We booked our two big excursions before we left home, and used Swiss Travel, the company that works with Apple Vacations and the resort. I really liked this company because they turned every bus ride into a lesson. As we drove, a guide told us about the culture, the area, traditions and legends, and what we had in store for us. It made the long rides fly by.
The first one we took was the “Mega Combo” at the Buena Vista Mountain Lodge, which was comprised of four parts: Zip-lining, a waterslide through the jungle, horseback riding and then a mud bath/hot spring experience.
The zip-line was fun, but it was more about the scenery than the adrenaline. It was good for us because Serena had never zip-lined before, and this level of difficulty was a happy medium between stupidly easy and overly challenging.
The waterslide through the jungle was a rush! It’s tricky because you have to walk all the way up the trail to get to the start of the slide, and ladies in bathing suits get to wear an oh-so-flattering “leather diaper” to go down the slide.
Once you get over that awkwardness, however, you shoot down the slide, propelled by the water that is built up behind you by a dam that is raised and lowered between riders.
After a break for lunch, we got up on our horses and took a trek through the jungle to the hot springs.
We slathered volcanic mud all over ourselves and sat for 15 minutes until it dried. We rinsed it off and then went and sat in 3 or 4 different pools of varying temperatures. It was nice to end with this and not spend the return bus ride covered in sweat and dirt.
Our second excursion was whitewater rafting. We were bussed into the park, and then rode a little truck to the launch point. I was getting more and more nervous as we were given the safety instructions about how to avoid breaking limbs when you go overboard. *Gulp*
We were told that there would be four people plus one guide in each raft. I watched as other couples paired up and immediately regretted not chatting with others on the bus and building a solid team.
We ended up being the lucky ones. It was only the two of us in our raft, and we went last. Our guide, Chuta, was a goofy guy who referred to us as “Leevey” and “Sabrina.” He pointed out wildlife and interesting plants and trees as we went, and at one point he even stopped and went back a bit to see if we could spot some monkeys in the trees.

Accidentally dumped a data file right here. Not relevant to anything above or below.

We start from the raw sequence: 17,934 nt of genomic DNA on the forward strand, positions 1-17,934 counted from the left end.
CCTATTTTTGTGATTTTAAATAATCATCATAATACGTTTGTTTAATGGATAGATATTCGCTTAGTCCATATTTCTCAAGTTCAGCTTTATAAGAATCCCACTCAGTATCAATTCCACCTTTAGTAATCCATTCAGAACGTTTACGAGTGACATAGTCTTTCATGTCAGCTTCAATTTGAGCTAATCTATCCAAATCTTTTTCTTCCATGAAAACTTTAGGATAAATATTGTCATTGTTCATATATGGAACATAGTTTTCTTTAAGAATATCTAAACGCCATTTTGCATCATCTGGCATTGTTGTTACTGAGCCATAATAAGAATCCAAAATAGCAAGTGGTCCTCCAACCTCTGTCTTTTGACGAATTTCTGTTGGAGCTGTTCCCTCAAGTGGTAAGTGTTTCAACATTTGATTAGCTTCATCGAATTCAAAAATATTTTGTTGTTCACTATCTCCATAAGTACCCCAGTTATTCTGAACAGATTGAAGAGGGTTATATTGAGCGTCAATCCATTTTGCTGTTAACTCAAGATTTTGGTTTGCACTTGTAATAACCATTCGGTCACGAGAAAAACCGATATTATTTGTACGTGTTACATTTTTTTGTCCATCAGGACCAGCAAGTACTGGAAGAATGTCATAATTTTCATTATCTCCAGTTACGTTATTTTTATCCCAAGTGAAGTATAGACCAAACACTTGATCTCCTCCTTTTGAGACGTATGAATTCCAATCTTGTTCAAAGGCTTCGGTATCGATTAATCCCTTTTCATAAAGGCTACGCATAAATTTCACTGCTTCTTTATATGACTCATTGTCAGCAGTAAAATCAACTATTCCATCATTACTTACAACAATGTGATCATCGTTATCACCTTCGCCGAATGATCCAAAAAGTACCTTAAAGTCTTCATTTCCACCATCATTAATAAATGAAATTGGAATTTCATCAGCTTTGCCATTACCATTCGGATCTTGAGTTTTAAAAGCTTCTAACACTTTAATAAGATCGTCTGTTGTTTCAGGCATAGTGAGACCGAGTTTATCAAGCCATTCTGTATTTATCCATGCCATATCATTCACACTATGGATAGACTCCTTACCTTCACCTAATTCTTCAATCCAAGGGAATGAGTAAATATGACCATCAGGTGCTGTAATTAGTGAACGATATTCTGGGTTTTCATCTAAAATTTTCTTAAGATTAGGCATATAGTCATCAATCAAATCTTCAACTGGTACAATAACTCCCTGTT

At one point he asked us if we wanted to see a waterfall, and pulled over so we could take a little hike to a secluded waterfall in the jungle. We jumped into the pool at the base of the waterfall and paddled around for a bit before heading back to the raft.
The climax of the journey was going over a 12 foot drop in the rapids. We both got down in the raft and held on to the safely rope, and down we went! I thought for sure we went overboard, as I was completely submerged in the water at one point, but our raft came back up and we were all safe and sound.
In hindsight, I should’ve been more frightened, but I thought that there was no way we would actually be dumped from our raft. Then, as we ate our lunch at a little restaurant and they showed us the pictures they took, I saw the three or four rafts ahead of us that capsized and threw their riders… I'd like to think that it was my expert paddling that kept us afloat.
If you are interested in traveling to Costa Rica, we have many consultants who have personally traveled there and have their own stories to tell!